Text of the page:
Words matter

Do you remember that childhood rhyme that went “Sticks and stones may break my bones, but words will never hurt me”?

I think it probably was created with the best of intentions…to try to encourage people to be strong. But the sentiment is not true.

Words can…and do…hurt.

They resonate in our minds long after the echo of the sound waves has disappeared, and they reappear when we may least expect them to.

They can encourage individuals to release inhibitions and allow the ugly part of themselves to come out.

They have the potential of marginalizing entire groups of people.

They can place individuals in physical danger.

Jean-Paul Satre said “Words are loaded pistols”…and they can have the same horrific impact.

But words can also bring healing and hope.

They can expand our circle of relationships.

They can help us learn more about each other and this wonderful world we inhabit.

They can bring inclusion.

Words matter.

What do your words say?

Quotes About Words Matter


Words matter…

I remember the childhood rhyme: “Sticks and stones may break my bones, but words will never hurt me.” I wish that were true…

Unfortunately, far too many of us have had experiences with name-calling in one of its many forms…and studies bear out the long-term impact that bullying can have on everyone involved.

When one is a child, bullying can ensure that one is seen as somehow “less than”…pushed to an outer circle. Sometimes the bullying that takes place is clear and undeniable, but sometimes it’s far more subtle, with words that poke fun–and can be (and are) easily dismissed as kids “just having fun.” But it’s not fun to the one experiencing it.

Nor is it good for the one doing the bullying. They never learn how to interact appropriately with their peers, but learn that force (whether physical or verbal) is the way for them to get what they want.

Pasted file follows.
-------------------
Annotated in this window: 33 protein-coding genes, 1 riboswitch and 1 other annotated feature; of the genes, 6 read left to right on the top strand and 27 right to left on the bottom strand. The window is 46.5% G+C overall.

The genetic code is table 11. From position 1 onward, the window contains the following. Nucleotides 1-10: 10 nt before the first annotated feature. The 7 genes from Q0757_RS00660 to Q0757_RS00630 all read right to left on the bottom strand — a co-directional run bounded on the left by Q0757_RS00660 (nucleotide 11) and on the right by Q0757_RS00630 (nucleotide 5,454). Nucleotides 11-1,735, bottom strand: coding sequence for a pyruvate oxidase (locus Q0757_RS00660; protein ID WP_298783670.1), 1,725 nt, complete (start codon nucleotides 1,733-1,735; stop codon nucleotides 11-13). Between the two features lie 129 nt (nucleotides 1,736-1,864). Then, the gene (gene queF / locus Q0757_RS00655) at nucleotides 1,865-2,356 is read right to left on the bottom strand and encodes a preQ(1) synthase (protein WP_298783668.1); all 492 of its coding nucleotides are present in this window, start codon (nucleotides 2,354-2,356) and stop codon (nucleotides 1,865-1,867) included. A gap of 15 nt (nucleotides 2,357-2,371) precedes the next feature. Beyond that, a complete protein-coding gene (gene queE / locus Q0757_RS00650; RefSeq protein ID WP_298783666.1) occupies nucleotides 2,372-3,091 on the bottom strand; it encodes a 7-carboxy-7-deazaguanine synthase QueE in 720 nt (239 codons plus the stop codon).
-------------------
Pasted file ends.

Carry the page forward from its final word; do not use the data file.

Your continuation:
Young people who are struggling to find their own identity struggle often with words used to identify them…and sometimes believe they have no choice but to disappear.

Even into adulthood words matter.

Words create the environment we grow into…and that’s why we’ve come to recognize that words that were common years ago are no longer acceptable–words such as the “n” word or “retard” (which I remember hearing as a common insult when I was young). We’re slowly coming to understand that words that were commonly used to describe individuals whose sexual or gender identity are different from our own have consequences.

But somehow it still seems acceptable to many to shame girls/women…to see us only as sexual objects…to ignore the fact that we are individuals with desires and talents like men…to suggest in many ways that we ought to be kept barefoot and pregnant…that men ought to make all decisions for us (including decisions about our own bodies)…

Those words have helped create a culture where a young man who viciously raped an unconscious woman gets away with a slap on the wrist because “she asked for it because she was so drunk” and because he is an athletic swimmer.

Those words have helped create a culture in which a once-honored comedian found it acceptable to drug women he wanted to have sex with…and then claim it was consensual.

Those words have helped create a culture where some well-known athletes have boasted about the number of women they have had sex with.

Those words have helped create a culture in which one of the candidates for the highest office in our land feels no shame in boasting about groping and kissing women against their will…and where others who hold office see nothing wrong with what he has said.

For too many years we have been quiet, believing (or at least hoping to believe) that “words will never hurt me.”

No more.